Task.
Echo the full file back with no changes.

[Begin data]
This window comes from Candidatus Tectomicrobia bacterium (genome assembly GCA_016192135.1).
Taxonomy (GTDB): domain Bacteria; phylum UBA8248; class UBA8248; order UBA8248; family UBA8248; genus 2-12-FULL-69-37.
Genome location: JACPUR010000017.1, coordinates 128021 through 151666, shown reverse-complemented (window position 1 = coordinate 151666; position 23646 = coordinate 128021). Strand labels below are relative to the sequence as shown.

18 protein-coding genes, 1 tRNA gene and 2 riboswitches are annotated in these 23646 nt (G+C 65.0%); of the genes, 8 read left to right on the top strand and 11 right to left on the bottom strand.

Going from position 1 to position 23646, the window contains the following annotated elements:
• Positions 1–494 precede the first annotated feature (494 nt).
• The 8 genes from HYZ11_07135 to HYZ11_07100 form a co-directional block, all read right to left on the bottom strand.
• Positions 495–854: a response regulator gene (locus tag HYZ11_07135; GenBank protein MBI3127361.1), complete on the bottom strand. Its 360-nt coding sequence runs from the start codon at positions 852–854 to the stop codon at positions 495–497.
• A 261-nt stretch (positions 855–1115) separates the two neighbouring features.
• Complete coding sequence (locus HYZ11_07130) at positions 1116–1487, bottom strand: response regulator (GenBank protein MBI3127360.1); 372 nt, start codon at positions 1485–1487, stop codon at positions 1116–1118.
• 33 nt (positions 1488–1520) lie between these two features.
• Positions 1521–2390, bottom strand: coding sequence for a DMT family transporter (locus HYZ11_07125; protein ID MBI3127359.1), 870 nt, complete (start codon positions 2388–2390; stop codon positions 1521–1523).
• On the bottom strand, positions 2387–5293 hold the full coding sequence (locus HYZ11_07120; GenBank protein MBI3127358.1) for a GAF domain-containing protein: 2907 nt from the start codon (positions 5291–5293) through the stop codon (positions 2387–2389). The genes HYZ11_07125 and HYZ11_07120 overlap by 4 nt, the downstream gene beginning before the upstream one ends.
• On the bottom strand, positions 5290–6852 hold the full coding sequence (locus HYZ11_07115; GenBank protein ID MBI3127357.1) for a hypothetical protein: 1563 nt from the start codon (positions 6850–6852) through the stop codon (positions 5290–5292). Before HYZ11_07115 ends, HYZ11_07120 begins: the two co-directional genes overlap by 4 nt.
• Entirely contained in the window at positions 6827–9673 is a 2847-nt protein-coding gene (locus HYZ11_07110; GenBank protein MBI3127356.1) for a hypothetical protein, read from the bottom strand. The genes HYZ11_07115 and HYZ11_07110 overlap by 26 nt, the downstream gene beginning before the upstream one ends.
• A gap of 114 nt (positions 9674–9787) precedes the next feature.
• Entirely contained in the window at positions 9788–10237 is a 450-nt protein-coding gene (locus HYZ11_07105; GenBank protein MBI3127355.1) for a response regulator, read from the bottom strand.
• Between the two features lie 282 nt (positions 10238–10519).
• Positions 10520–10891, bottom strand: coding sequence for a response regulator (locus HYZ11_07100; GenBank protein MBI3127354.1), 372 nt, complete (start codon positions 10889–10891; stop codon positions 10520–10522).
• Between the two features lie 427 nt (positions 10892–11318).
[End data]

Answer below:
This window comes from Candidatus Tectomicrobia bacterium (genome assembly GCA_016192135.1).
Taxonomy (GTDB): domain Bacteria; phylum UBA8248; class UBA8248; order UBA8248; family UBA8248; genus 2-12-FULL-69-37.
Genome location: JACPUR010000017.1, coordinates 128021 through 151666, shown reverse-complemented (window position 1 = coordinate 151666; position 23646 = coordinate 128021). Strand labels below are relative to the sequence as shown.

18 protein-coding genes, 1 tRNA gene and 2 riboswitches are annotated in these 23646 nt (G+C 65.0%); of the genes, 8 read left to right on the top strand and 11 right to left on the bottom strand.

Going from position 1 to position 23646, the window contains the following annotated elements:
• Positions 1–494 precede the first annotated feature (494 nt).
• The 8 genes from HYZ11_07135 to HYZ11_07100 form a co-directional block, all read right to left on the bottom strand.
• Positions 495–854: a response regulator gene (locus tag HYZ11_07135; GenBank protein MBI3127361.1), complete on the bottom strand. Its 360-nt coding sequence runs from the start codon at positions 852–854 to the stop codon at positions 495–497.
• A 261-nt stretch (positions 855–1115) separates the two neighbouring features.
• Complete coding sequence (locus HYZ11_07130) at positions 1116–1487, bottom strand: response regulator (GenBank protein MBI3127360.1); 372 nt, start codon at positions 1485–1487, stop codon at positions 1116–1118.
• 33 nt (positions 1488–1520) lie between these two features.
• Positions 1521–2390, bottom strand: coding sequence for a DMT family transporter (locus HYZ11_07125; protein ID MBI3127359.1), 870 nt, complete (start codon positions 2388–2390; stop codon positions 1521–1523).
• On the bottom strand, positions 2387–5293 hold the full coding sequence (locus HYZ11_07120; GenBank protein MBI3127358.1) for a GAF domain-containing protein: 2907 nt from the start codon (positions 5291–5293) through the stop codon (positions 2387–2389). The genes HYZ11_07125 and HYZ11_07120 overlap by 4 nt, the downstream gene beginning before the upstream one ends.
• On the bottom strand, positions 5290–6852 hold the full coding sequence (locus HYZ11_07115; GenBank protein ID MBI3127357.1) for a hypothetical protein: 1563 nt from the start codon (positions 6850–6852) through the stop codon (positions 5290–5292). Before HYZ11_07115 ends, HYZ11_07120 begins: the two co-directional genes overlap by 4 nt.
• Entirely contained in the window at positions 6827–9673 is a 2847-nt protein-coding gene (locus HYZ11_07110; GenBank protein MBI3127356.1) for a hypothetical protein, read from the bottom strand. The genes HYZ11_07115 and HYZ11_07110 overlap by 26 nt, the downstream gene beginning before the upstream one ends.
• A gap of 114 nt (positions 9674–9787) precedes the next feature.
• Entirely contained in the window at positions 9788–10237 is a 450-nt protein-coding gene (locus HYZ11_07105; GenBank protein MBI3127355.1) for a response regulator, read from the bottom strand.
• Between the two features lie 282 nt (positions 10238–10519).
• Positions 10520–10891, bottom strand: coding sequence for a response regulator (locus HYZ11_07100; GenBank protein MBI3127354.1), 372 nt, complete (start codon positions 10889–10891; stop codon positions 10520–10522).
• Between the two features lie 427 nt (positions 10892–11318).